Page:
Prelude to Murder (a.k.a. Dressed to Kill)
This rickety 1946 thriller is the final installment of Universal's Sherlock Holmes films starring Basil Rathbone. What began in '39 with 20th Century Fox's The Hound of the Baskervilles and The Adventures of Sherlock Holmes had by now degenerated to modest B-movie pulp potboilers with contemporary stock villains such as Nazis, the Scarlet Claw, and the Spider Woman. After all that plus more than 200 half-hour Sherlock Holmes radio adventures with Nigel Bruce, it's understandable that Rathbone wanted to leave Holmes and Hollywood behind. This is Universal's twelfth film in the line, and while Rathbone's super-sleuth and Bruce's Dr. Watson are always welcome, the successful series has run its course and here it's picking its own fur to weave a plot. Readers faithful to Arthur Conan Doyle's original tales weren't sad to see Bruce's comic-sidekick Watson finally retire, although devotees will smile as the film unabashedly acknowledges that it's pilfering elements from "A Scandal in Bohemia," Watson's first "slightly lurid" Holmes short story published by Conan Doyle in The Strand in 1891.
The plot turns on three cheap music boxes that Holmes must locate and keep safe before a criminal gang finds them and destroys England's economy. Coded within the music box tunes, you see, is the location of stolen Bank of England pound-note engraving plates. The crime lord heading the dastardly counterfeiters is sultry Hilda Courtney (Patricia Morison). Along the way we get the Rathbone-Bruce duo back at 221b Baker Street, "Fatso" Watson's friend "Stinky" knifed in the back by "extremely astute cold-blooded murderers," the sleuths slumming for clues in a singalong pub, a poison gas that "the Germans use with gratifying results in removing their undesirables," Watson's hand in the cookie jar, and the climactic confrontation at the museum home of Ben Jonson. Holmes' perfect-pitch deductions surrounding the encryption melodies are enjoyably preposterous, and we love lines such as a villain's "By now we assume that Mr. Holmes has traded his violin for a harp."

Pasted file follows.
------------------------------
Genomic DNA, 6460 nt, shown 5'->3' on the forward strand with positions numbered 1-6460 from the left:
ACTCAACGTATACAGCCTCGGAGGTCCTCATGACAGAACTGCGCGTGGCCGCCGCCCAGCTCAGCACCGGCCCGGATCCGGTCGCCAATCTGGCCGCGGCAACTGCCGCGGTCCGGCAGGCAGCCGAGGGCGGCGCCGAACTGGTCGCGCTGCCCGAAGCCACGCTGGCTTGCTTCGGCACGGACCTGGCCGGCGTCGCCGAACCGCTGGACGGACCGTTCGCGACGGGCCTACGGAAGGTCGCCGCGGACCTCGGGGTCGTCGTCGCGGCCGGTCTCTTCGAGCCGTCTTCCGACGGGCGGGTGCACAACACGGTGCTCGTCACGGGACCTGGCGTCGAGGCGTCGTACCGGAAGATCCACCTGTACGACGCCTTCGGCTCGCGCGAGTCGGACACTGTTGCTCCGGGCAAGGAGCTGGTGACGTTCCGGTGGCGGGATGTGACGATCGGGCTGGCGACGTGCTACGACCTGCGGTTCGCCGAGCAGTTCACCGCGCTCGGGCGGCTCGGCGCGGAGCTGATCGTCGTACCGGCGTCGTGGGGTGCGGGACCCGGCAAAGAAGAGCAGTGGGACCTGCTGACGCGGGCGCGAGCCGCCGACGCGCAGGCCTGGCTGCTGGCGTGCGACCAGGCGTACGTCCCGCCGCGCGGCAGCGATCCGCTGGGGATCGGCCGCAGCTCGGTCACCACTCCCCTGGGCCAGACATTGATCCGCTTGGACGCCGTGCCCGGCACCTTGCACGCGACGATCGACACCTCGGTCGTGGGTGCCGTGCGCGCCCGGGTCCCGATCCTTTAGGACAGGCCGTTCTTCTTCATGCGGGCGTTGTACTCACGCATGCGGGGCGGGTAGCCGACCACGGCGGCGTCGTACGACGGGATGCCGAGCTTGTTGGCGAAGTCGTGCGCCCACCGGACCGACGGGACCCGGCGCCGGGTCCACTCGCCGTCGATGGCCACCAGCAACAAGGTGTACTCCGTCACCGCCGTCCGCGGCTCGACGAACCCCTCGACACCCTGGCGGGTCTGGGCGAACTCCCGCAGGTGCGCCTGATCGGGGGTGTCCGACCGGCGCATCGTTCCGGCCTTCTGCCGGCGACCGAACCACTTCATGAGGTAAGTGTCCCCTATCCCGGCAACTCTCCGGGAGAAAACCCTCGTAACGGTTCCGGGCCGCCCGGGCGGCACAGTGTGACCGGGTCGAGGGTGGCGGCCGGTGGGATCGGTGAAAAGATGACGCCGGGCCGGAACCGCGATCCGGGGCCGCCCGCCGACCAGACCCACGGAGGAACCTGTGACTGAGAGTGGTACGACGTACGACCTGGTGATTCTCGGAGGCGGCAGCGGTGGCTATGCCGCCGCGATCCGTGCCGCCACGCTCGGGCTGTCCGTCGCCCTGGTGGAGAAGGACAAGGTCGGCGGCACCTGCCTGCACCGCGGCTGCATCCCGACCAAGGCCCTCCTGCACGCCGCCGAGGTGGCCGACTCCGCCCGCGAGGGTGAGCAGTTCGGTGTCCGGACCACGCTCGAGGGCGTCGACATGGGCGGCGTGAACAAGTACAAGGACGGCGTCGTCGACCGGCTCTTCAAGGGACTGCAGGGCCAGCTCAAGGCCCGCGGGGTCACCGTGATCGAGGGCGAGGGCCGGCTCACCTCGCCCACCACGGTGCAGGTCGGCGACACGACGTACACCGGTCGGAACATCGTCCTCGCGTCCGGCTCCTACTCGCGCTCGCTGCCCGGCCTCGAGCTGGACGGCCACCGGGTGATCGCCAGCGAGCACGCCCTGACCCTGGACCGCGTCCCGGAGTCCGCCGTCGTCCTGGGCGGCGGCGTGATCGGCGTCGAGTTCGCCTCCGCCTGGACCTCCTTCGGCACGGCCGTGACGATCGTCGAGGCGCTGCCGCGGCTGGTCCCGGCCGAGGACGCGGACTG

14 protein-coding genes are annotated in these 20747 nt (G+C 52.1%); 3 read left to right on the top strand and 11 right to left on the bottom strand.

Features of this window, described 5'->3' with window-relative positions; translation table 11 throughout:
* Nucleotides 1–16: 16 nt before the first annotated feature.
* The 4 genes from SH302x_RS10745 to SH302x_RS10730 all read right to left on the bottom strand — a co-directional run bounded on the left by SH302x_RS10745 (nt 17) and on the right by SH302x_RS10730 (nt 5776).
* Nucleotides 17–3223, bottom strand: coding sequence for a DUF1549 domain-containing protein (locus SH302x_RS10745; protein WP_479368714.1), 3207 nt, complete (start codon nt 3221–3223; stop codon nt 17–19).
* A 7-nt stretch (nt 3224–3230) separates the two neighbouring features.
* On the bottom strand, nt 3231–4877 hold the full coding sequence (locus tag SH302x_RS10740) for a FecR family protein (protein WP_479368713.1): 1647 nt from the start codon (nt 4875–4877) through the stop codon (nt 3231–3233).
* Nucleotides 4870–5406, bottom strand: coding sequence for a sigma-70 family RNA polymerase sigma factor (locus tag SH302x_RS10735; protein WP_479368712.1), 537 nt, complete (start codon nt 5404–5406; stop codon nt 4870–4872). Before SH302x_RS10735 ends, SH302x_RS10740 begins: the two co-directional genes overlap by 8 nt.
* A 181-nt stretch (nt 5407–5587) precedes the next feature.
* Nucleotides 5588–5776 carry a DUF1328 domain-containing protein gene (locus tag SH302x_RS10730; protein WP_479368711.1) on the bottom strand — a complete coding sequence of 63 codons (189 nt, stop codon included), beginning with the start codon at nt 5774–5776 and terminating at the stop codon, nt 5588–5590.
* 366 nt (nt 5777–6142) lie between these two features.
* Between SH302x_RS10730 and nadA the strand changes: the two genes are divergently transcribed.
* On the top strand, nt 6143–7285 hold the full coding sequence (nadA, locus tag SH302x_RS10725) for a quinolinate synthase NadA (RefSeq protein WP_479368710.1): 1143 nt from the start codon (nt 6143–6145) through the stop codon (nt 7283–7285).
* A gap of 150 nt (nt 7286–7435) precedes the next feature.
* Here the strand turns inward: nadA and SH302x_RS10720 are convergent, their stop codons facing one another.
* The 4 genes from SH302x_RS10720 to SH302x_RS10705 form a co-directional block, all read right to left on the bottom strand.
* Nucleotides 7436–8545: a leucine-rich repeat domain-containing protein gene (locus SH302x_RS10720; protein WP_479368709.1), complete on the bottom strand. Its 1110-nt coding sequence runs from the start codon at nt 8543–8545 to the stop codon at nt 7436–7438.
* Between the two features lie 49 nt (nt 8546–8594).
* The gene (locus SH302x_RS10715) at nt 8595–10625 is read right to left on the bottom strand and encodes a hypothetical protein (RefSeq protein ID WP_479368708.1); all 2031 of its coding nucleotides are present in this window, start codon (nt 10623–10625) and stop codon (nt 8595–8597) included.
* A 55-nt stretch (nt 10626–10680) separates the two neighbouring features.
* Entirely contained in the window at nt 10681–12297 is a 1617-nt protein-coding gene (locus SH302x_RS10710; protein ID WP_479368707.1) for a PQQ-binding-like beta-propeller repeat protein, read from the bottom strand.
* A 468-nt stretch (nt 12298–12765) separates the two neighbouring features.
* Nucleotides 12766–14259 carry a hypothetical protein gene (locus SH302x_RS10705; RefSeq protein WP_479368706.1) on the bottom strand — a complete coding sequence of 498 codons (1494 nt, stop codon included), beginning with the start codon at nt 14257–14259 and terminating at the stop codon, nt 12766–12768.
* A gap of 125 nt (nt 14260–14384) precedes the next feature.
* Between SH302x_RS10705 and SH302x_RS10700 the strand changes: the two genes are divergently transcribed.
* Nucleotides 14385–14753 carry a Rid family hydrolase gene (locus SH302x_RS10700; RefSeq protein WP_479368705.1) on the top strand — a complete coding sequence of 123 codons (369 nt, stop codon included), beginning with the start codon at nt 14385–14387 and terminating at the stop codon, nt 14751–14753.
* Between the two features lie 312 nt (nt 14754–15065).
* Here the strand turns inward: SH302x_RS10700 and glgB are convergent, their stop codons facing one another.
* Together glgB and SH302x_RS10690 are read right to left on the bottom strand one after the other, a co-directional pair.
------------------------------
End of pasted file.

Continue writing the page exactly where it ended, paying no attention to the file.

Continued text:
But the film is patched together from hand-me-down remnants. Director Roy William Neill and the writers seem to be just going through the motions while waiting for that final smack from the clapboard. Rathbone delivers a magnetic performance to the bitter end, though, and Morison is a femme fatale worthy of this watered-down cinematic interpretation of the Master. As a series finale it ends the era with a shrug, but Rathbone still holds a place as the screen's all-time favorite Sherlock Holmes.
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Inexplicably presented under its nearly forgotten working title, this long-time public domain stalwart usually appears on home video with its American theatrical release title, Dressed to Kill, and that's the title displayed in this print's opening credits. (In England it appeared as the more to-the-point Sherlock Holmes and the Secret Code.) Whatever we call it, here it is again on a budget-priced DVD courtesy of Key and Legend Films, "a studio specializing in restoring and colorizing classic films."
This disc holds two versions of the film, the restored black-and-white original and a new computer-colorized alternate. Purists will be pleased with the well-restored b&w version, a nearly spotless print with exceptional definition and clarity. However, this release is aimed at making the "amazing colorization, created with a new cutting-edge digital technology" the main attraction. For instance, the top-of-the-menu colorized version is the only one with a scene-select option. Colorization still proves itself to be a dubious enterprise. Here its results are often garish and distracting, visually shrieking in a way that doesn't enhance the "realism" of what's on the screen. Instead of supporting the movie, the colorization just points at itself. Never mind whether we're talking an A-list classic or a low-rent B-movie; it's difficult to see significant value in even good work resulting from such a redo. We remain unconvinced that colorization as www.legendfilms.net says it "adds to the marketability of a title for today's generation of buyers, and opens up the world of classic films to whole new audiences." More likely someone is underestimating today's generation of whole new audiences. After all, when Ted Turner tried it years ago, the backlash was only partly aimed at the sloppy results themselves. So it's an unasked-for and unnecessary alteration, though we can thank Legend for doing a fine job restoring and preserving the original version on this disc.
Both versions are full-frame (OAR) with faultless transfers, and their DD 2.0 monaural audio is clean and vivid. The only extra is the film's original trailer in that aforementioned amazing colorization. Keep-case.